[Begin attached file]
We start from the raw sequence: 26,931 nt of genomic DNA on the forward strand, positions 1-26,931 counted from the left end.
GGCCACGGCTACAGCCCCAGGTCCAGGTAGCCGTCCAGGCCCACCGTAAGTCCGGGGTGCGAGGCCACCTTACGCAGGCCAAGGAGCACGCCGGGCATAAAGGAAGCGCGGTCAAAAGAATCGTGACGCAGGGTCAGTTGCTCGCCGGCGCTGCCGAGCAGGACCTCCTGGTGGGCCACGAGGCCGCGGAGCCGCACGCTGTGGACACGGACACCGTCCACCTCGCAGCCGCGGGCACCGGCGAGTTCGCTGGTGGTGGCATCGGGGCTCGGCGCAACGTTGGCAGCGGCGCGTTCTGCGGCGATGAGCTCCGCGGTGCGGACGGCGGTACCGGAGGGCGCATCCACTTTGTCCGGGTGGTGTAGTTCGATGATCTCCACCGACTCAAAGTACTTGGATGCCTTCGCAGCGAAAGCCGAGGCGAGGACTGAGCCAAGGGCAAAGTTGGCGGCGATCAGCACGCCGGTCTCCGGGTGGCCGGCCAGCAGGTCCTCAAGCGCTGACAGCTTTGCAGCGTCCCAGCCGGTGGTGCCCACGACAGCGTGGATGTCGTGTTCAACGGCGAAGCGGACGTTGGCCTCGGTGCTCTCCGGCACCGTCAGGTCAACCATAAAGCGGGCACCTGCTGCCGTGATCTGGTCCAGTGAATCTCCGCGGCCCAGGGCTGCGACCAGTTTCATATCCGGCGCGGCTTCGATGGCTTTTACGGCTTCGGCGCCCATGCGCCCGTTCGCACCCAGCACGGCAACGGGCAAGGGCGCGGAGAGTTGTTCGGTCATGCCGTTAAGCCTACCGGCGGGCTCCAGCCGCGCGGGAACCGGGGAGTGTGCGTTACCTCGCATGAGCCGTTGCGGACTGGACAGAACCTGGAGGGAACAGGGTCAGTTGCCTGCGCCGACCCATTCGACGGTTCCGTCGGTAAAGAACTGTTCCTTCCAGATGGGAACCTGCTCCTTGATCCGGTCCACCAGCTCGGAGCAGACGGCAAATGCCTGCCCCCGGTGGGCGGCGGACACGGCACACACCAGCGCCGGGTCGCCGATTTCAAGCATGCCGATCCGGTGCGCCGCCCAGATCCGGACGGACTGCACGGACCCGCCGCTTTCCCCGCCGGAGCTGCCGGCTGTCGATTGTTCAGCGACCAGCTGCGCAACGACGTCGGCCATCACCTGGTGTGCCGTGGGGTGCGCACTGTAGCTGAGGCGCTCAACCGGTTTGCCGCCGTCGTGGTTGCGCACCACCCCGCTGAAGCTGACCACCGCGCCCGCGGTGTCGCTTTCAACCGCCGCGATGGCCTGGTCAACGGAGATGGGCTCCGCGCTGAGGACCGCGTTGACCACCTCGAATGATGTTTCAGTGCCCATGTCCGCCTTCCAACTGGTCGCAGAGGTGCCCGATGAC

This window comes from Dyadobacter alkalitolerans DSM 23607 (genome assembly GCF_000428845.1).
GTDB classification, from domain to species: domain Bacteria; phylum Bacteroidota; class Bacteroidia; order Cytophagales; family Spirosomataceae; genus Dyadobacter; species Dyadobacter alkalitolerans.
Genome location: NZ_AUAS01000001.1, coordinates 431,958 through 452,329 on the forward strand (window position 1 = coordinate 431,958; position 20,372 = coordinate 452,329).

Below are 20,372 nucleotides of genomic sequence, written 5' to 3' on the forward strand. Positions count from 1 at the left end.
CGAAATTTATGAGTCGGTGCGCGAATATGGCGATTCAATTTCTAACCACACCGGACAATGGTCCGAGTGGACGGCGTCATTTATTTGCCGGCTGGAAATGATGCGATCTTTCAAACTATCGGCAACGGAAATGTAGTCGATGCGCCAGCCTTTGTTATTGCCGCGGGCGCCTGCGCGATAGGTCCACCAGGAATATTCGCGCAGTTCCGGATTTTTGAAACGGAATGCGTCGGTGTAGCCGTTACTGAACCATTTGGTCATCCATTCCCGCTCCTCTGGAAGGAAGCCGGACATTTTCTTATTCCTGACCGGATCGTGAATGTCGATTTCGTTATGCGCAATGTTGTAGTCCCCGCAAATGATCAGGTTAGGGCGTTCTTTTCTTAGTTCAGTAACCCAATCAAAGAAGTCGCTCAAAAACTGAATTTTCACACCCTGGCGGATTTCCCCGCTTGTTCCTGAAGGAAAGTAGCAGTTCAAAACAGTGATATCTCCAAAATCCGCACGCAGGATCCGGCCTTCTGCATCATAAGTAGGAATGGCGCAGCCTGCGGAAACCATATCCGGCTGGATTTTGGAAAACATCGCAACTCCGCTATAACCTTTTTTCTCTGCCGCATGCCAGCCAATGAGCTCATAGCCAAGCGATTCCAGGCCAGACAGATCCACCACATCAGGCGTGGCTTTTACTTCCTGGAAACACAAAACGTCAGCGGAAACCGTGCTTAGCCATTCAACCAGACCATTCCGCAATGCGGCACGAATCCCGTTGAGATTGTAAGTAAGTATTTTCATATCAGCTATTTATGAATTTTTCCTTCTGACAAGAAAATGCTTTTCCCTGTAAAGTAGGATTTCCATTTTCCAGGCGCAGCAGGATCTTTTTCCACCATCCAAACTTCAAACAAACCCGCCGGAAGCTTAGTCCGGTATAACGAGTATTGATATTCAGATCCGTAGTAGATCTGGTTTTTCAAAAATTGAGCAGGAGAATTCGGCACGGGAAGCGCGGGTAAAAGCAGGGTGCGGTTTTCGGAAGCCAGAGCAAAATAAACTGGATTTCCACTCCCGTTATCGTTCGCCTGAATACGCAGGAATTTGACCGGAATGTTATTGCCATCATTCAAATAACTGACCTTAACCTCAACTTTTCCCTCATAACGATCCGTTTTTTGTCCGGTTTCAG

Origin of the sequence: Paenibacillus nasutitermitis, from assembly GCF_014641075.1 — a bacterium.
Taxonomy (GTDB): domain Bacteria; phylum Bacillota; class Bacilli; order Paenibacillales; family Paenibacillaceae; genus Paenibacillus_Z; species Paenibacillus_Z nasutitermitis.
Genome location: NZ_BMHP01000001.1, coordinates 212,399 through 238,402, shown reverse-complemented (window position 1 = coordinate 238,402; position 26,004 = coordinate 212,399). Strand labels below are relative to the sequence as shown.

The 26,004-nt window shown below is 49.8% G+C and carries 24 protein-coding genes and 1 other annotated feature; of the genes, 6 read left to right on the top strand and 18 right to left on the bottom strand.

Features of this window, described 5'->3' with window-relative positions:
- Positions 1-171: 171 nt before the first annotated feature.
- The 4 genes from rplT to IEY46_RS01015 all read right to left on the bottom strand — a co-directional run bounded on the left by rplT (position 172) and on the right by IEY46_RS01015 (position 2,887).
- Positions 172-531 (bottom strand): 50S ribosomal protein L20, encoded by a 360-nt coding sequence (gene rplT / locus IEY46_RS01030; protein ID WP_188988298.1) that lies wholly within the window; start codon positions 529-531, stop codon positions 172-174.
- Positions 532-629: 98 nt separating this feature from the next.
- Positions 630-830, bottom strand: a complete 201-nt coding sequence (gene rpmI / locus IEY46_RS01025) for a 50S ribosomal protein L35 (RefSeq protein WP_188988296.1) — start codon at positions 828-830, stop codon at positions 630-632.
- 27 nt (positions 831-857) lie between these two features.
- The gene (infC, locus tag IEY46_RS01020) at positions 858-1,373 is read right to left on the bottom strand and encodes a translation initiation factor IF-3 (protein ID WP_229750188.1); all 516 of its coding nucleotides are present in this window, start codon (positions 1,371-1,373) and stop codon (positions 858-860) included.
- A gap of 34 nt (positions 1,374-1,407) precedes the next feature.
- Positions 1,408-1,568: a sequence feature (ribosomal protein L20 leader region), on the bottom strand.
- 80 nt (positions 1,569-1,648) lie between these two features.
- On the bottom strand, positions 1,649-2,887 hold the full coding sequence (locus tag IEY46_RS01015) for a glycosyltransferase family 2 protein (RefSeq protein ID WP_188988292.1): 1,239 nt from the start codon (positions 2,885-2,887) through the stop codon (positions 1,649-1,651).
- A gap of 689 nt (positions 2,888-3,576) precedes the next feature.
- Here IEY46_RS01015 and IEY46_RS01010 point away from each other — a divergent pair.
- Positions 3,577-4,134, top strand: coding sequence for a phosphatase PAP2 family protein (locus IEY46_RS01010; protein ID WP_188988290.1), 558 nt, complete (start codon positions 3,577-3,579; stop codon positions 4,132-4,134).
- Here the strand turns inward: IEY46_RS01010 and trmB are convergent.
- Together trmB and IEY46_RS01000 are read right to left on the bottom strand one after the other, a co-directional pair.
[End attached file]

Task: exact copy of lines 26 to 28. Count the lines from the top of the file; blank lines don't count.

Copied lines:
- Positions 3,577-4,134, top strand: coding sequence for a phosphatase PAP2 family protein (locus IEY46_RS01010; protein ID WP_188988290.1), 558 nt, complete (start codon positions 3,577-3,579; stop codon positions 4,132-4,134).
- Here the strand turns inward: IEY46_RS01010 and trmB are convergent.
- Together trmB and IEY46_RS01000 are read right to left on the bottom strand one after the other, a co-directional pair.